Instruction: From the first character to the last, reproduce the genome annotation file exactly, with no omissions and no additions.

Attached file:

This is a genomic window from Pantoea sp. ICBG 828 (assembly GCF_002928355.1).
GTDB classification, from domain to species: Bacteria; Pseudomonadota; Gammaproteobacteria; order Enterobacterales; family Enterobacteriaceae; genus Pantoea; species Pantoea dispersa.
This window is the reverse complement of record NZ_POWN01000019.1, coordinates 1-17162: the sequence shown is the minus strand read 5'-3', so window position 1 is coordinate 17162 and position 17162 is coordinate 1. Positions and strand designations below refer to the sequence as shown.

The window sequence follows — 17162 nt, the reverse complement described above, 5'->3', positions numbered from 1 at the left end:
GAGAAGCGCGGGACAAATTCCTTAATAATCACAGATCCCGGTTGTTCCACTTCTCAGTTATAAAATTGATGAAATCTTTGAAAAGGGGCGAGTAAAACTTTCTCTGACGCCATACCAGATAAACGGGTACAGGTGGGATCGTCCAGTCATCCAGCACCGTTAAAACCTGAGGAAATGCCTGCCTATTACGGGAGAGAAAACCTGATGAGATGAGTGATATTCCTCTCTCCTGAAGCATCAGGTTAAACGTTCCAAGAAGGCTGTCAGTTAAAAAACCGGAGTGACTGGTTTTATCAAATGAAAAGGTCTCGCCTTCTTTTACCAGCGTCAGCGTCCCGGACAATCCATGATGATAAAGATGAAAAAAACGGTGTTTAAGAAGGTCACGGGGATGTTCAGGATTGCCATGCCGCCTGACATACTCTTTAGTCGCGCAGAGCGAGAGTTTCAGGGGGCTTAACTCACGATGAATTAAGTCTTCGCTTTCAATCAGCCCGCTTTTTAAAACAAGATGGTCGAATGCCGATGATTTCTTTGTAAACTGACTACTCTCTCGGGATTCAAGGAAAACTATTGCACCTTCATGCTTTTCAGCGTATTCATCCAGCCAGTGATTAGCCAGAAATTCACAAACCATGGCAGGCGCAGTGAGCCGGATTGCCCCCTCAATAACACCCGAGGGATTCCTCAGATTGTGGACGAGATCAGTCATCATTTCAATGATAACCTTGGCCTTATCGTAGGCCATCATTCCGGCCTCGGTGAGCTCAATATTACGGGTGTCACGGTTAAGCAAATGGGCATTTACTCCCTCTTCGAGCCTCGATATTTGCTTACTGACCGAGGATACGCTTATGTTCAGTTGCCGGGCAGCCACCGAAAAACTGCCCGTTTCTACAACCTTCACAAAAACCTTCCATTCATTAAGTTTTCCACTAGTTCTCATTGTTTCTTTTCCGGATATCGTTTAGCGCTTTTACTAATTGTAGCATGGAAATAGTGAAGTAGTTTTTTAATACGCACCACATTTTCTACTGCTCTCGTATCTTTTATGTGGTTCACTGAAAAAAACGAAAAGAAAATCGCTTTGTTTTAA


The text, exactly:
This is a genomic window from Pantoea sp. ICBG 828 (assembly GCF_002928355.1).
GTDB classification, from domain to species: Bacteria; Pseudomonadota; Gammaproteobacteria; order Enterobacterales; family Enterobacteriaceae; genus Pantoea; species Pantoea dispersa.
This window is the reverse complement of record NZ_POWN01000019.1, coordinates 1-17162: the sequence shown is the minus strand read 5'-3', so window position 1 is coordinate 17162 and position 17162 is coordinate 1. Positions and strand designations below refer to the sequence as shown.

The window sequence follows — 17162 nt, the reverse complement described above, 5'->3', positions numbered from 1 at the left end:
GAGAAGCGCGGGACAAATTCCTTAATAATCACAGATCCCGGTTGTTCCACTTCTCAGTTATAAAATTGATGAAATCTTTGAAAAGGGGCGAGTAAAACTTTCTCTGACGCCATACCAGATAAACGGGTACAGGTGGGATCGTCCAGTCATCCAGCACCGTTAAAACCTGAGGAAATGCCTGCCTATTACGGGAGAGAAAACCTGATGAGATGAGTGATATTCCTCTCTCCTGAAGCATCAGGTTAAACGTTCCAAGAAGGCTGTCAGTTAAAAAACCGGAGTGACTGGTTTTATCAAATGAAAAGGTCTCGCCTTCTTTTACCAGCGTCAGCGTCCCGGACAATCCATGATGATAAAGATGAAAAAAACGGTGTTTAAGAAGGTCACGGGGATGTTCAGGATTGCCATGCCGCCTGACATACTCTTTAGTCGCGCAGAGCGAGAGTTTCAGGGGGCTTAACTCACGATGAATTAAGTCTTCGCTTTCAATCAGCCCGCTTTTTAAAACAAGATGGTCGAATGCCGATGATTTCTTTGTAAACTGACTACTCTCTCGGGATTCAAGGAAAACTATTGCACCTTCATGCTTTTCAGCGTATTCATCCAGCCAGTGATTAGCCAGAAATTCACAAACCATGGCAGGCGCAGTGAGCCGGATTGCCCCCTCAATAACACCCGAGGGATTCCTCAGATTGTGGACGAGATCAGTCATCATTTCAATGATAACCTTGGCCTTATCGTAGGCCATCATTCCGGCCTCGGTGAGCTCAATATTACGGGTGTCACGGTTAAGCAAATGGGCATTTACTCCCTCTTCGAGCCTCGATATTTGCTTACTGACCGAGGATACGCTTATGTTCAGTTGCCGGGCAGCCACCGAAAAACTGCCCGTTTCTACAACCTTCACAAAAACCTTCCATTCATTAAGTTTTCCACTAGTTCTCATTGTTTCTTTTCCGGATATCGTTTAGCGCTTTTACTAATTGTAGCATGGAAATAGTGAAGTAGTTTTTTAATACGCACCACATTTTCTACTGCTCTCGTATCTTTTATGTGGTTCACTGAAAAAAACGAAAAGAAAATCGCTTTGTTTTAA